In previous generations it was much more of a dogmatic version, tied to poverty and backwardness. Now I think by a lot of people it is accepted not really a badge of being backward or against the modern world. It’s part of the modern world.

The Americans featured in the documentary wanted to reconnect with their link to Ireland, while another was working in Leinster House.

The latter woman said that the attitude from some people in her workplace was “you’re a bit crazy for doing these courses”.

“She thought it was bizarre,” said Ó Gallchobhair. “Not all staff would be like that, but she was almost laughed at.”

They all said they wanted to progress and learn more levels, but found that there weren’t many places – apart from the Conradh, and its pub – to speak it in public.

“There are very few places that you know you can speak it comfortably in Dublin,” acknowledged Ó Gallchobhair.

“When you do hear someone else speak it, it’s a reinforcing thing,” he suggested.

He described the way the Conradh runs its classes as “very conducive to learning” and “very progressive”.

He suggests that in Irish education, having the first year of junior classes largely in Irish would help children pick up the language better.

What the students said

Here’s what some of the students told Simon:

“At the dinner table when they found out I was going to learn Irish they laughed at me. It wasn’t the best reaction I could have asked for, not the most inspiring”- Maggie, an American student who has decided to learn Irish.
“Irish are proud of their language but I have the impression that people are sad that their knowledge level is not high”- Oxana, Latvia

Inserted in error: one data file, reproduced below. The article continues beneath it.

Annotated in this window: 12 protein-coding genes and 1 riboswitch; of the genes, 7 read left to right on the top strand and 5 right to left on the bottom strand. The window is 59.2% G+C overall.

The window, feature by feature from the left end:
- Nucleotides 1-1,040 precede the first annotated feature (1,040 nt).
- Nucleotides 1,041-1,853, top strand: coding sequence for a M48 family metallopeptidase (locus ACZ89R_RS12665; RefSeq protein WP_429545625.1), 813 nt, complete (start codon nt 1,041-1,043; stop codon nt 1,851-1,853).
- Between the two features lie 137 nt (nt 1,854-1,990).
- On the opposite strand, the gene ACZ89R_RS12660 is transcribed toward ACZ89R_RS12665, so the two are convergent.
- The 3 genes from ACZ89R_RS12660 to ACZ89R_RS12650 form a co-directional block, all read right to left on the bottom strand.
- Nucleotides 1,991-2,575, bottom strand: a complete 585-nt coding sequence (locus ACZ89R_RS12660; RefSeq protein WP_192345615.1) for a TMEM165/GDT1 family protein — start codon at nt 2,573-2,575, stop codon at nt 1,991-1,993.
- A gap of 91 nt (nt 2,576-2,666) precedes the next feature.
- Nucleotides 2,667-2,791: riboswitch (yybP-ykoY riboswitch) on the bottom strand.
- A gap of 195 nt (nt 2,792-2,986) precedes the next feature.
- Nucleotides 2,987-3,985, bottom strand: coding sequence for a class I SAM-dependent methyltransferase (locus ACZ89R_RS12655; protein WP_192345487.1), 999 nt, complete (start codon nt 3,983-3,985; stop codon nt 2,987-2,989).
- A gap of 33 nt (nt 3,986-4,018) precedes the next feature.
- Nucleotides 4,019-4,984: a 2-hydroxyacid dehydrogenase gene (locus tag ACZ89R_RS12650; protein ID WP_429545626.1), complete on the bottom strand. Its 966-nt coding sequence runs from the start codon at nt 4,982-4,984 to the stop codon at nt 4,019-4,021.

“It drives me absolutely mad that I’m learning Irish to promote the language but I don’t know whether I have ever heard…. someone speaking Irish by choice on the streets of Dublin and I find that very confusing.”- David, Wales
“People in the office looked at me like I was insane. They asked me why on earth would you take an Irish class”- Kerry, USA

Who studies with Conradh na Gaeilge?

This year, so far, 28 people have taken Beginners’ classes in Conradh na Gaeilge in Dublin, with 62 people overall taking Beginners 1 and 2 in 2013.

The total number of people taking classes with the Conradh in 2013 was 430, at levels from Beginners to Advanced.

A spokesperson from CnaG said that the majority of people who do the classes are Irish natives.

“They have done it before, probably through school. They either had no interest at the time or else were quite good at the time but need to go back and relearn it,” she said.

She said that they “try to give as positive an experience as possible” and tackle the lack of confidence that people have.

The classes are informal and focus on the spoken language.

Read: Thousands attend protest calling for increased support of Irish language>

Read: 50 friends swim in 17 counties over 38 hours for “loyal and fun” friend in a coma>